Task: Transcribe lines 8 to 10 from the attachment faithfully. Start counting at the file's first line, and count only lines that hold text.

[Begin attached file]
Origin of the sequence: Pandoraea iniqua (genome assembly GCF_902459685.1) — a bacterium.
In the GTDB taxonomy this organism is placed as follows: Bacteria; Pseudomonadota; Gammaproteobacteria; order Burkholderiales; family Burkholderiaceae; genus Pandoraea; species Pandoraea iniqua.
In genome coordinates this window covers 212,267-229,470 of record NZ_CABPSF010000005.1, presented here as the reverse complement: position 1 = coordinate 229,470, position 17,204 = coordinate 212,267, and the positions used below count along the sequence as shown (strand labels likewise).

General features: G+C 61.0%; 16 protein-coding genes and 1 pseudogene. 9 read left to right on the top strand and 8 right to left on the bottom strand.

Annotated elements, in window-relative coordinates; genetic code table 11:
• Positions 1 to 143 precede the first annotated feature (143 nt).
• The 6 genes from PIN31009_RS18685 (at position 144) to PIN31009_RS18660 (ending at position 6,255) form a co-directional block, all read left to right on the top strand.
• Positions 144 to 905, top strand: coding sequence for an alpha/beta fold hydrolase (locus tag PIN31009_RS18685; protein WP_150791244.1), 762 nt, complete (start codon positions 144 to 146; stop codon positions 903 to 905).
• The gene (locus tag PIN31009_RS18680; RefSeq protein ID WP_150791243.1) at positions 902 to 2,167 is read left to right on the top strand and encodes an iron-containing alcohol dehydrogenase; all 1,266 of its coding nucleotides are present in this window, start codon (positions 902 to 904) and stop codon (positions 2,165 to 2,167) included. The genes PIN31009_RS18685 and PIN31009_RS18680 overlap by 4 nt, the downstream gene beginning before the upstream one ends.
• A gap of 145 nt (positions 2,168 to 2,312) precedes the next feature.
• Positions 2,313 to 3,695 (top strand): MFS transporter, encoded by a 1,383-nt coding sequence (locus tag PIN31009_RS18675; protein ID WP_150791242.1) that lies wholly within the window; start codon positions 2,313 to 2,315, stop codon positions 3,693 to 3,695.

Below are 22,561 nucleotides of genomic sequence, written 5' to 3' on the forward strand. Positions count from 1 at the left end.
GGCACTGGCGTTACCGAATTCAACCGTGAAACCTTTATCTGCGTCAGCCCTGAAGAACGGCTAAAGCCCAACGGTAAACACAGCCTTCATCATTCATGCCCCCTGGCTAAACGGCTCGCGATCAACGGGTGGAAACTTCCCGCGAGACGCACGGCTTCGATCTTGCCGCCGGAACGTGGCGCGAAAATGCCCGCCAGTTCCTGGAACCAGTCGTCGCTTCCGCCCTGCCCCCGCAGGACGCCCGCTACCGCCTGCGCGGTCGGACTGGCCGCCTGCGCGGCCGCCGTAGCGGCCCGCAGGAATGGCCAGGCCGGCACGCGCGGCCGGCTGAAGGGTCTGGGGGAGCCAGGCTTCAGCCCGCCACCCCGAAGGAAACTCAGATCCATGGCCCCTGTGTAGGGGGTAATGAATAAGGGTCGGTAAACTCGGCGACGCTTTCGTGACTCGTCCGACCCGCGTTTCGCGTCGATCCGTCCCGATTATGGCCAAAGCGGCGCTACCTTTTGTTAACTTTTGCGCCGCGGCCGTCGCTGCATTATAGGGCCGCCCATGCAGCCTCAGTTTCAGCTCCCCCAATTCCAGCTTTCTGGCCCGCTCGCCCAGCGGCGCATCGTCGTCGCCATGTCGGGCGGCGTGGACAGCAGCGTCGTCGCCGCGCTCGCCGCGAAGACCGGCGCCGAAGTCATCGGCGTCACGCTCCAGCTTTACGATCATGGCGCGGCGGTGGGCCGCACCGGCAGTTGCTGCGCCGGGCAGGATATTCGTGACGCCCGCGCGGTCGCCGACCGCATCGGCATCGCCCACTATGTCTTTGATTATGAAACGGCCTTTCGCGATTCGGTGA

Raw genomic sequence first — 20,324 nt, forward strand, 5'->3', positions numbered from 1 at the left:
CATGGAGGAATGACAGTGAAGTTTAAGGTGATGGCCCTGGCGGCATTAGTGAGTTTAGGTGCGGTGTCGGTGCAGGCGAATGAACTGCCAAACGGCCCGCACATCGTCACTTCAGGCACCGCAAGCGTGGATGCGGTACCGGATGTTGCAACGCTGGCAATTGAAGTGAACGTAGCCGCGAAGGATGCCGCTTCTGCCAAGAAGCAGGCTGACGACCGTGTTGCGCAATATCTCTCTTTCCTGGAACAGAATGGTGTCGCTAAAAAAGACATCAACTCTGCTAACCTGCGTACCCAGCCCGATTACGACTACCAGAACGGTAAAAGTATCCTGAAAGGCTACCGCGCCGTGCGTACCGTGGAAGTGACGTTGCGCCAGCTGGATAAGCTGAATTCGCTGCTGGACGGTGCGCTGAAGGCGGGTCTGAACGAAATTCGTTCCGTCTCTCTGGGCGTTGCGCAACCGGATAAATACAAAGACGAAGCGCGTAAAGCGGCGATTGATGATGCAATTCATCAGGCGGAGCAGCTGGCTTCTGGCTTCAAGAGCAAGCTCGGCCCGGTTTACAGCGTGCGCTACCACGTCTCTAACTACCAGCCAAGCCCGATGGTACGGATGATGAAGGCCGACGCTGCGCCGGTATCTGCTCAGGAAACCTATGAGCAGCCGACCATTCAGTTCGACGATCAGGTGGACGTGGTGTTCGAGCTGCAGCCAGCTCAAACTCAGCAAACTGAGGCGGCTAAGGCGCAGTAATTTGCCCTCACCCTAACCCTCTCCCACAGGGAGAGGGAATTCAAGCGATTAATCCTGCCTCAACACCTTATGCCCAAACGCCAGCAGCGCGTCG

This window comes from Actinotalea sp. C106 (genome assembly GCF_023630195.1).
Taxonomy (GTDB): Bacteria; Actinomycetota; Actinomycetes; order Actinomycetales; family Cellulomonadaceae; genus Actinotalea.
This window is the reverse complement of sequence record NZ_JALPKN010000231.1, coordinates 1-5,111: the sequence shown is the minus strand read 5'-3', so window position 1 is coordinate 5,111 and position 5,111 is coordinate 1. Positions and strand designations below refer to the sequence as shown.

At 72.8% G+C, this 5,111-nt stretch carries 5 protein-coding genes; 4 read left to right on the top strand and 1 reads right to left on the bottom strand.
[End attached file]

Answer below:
• Positions 144 to 905, top strand: coding sequence for an alpha/beta fold hydrolase (locus tag PIN31009_RS18685; protein WP_150791244.1), 762 nt, complete (start codon positions 144 to 146; stop codon positions 903 to 905).
• The gene (locus tag PIN31009_RS18680; RefSeq protein ID WP_150791243.1) at positions 902 to 2,167 is read left to right on the top strand and encodes an iron-containing alcohol dehydrogenase; all 1,266 of its coding nucleotides are present in this window, start codon (positions 902 to 904) and stop codon (positions 2,165 to 2,167) included. The genes PIN31009_RS18685 and PIN31009_RS18680 overlap by 4 nt, the downstream gene beginning before the upstream one ends.
• A gap of 145 nt (positions 2,168 to 2,312) precedes the next feature.